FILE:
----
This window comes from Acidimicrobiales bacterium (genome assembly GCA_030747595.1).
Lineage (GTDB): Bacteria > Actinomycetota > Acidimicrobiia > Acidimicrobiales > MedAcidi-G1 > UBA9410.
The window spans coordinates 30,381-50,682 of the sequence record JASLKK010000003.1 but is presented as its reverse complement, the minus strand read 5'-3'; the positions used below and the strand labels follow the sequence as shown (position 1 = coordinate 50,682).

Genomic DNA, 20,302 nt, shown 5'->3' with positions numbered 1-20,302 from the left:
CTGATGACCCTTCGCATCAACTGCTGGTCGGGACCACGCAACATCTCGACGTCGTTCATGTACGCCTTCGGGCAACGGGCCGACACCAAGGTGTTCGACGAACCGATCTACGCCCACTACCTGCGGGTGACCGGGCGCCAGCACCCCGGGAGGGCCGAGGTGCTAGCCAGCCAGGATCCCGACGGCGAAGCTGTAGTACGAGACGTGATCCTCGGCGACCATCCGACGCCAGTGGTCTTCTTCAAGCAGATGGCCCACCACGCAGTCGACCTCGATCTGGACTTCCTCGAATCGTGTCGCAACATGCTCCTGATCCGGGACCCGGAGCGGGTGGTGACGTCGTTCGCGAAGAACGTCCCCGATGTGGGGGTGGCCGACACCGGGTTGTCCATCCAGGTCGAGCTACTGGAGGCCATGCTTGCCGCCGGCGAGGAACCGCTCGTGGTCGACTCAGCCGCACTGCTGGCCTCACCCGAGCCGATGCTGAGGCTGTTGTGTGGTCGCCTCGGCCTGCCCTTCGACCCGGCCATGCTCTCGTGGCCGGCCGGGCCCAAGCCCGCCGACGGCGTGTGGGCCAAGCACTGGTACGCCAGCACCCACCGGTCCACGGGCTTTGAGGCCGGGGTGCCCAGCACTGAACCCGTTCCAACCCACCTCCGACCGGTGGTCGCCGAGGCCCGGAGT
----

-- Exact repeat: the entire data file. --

This window comes from Acidimicrobiales bacterium (genome assembly GCA_030747595.1).
Lineage (GTDB): Bacteria > Actinomycetota > Acidimicrobiia > Acidimicrobiales > MedAcidi-G1 > UBA9410.
The window spans coordinates 30,381-50,682 of the sequence record JASLKK010000003.1 but is presented as its reverse complement, the minus strand read 5'-3'; the positions used below and the strand labels follow the sequence as shown (position 1 = coordinate 50,682).

Genomic DNA, 20,302 nt, shown 5'->3' with positions numbered 1-20,302 from the left:
CTGATGACCCTTCGCATCAACTGCTGGTCGGGACCACGCAACATCTCGACGTCGTTCATGTACGCCTTCGGGCAACGGGCCGACACCAAGGTGTTCGACGAACCGATCTACGCCCACTACCTGCGGGTGACCGGGCGCCAGCACCCCGGGAGGGCCGAGGTGCTAGCCAGCCAGGATCCCGACGGCGAAGCTGTAGTACGAGACGTGATCCTCGGCGACCATCCGACGCCAGTGGTCTTCTTCAAGCAGATGGCCCACCACGCAGTCGACCTCGATCTGGACTTCCTCGAATCGTGTCGCAACATGCTCCTGATCCGGGACCCGGAGCGGGTGGTGACGTCGTTCGCGAAGAACGTCCCCGATGTGGGGGTGGCCGACACCGGGTTGTCCATCCAGGTCGAGCTACTGGAGGCCATGCTTGCCGCCGGCGAGGAACCGCTCGTGGTCGACTCAGCCGCACTGCTGGCCTCACCCGAGCCGATGCTGAGGCTGTTGTGTGGTCGCCTCGGCCTGCCCTTCGACCCGGCCATGCTCTCGTGGCCGGCCGGGCCCAAGCCCGCCGACGGCGTGTGGGCCAAGCACTGGTACGCCAGCACCCACCGGTCCACGGGCTTTGAGGCCGGGGTGCCCAGCACTGAACCCGTTCCAACCCACCTCCGACCGGTGGTCGCCGAGGCCCGGAGT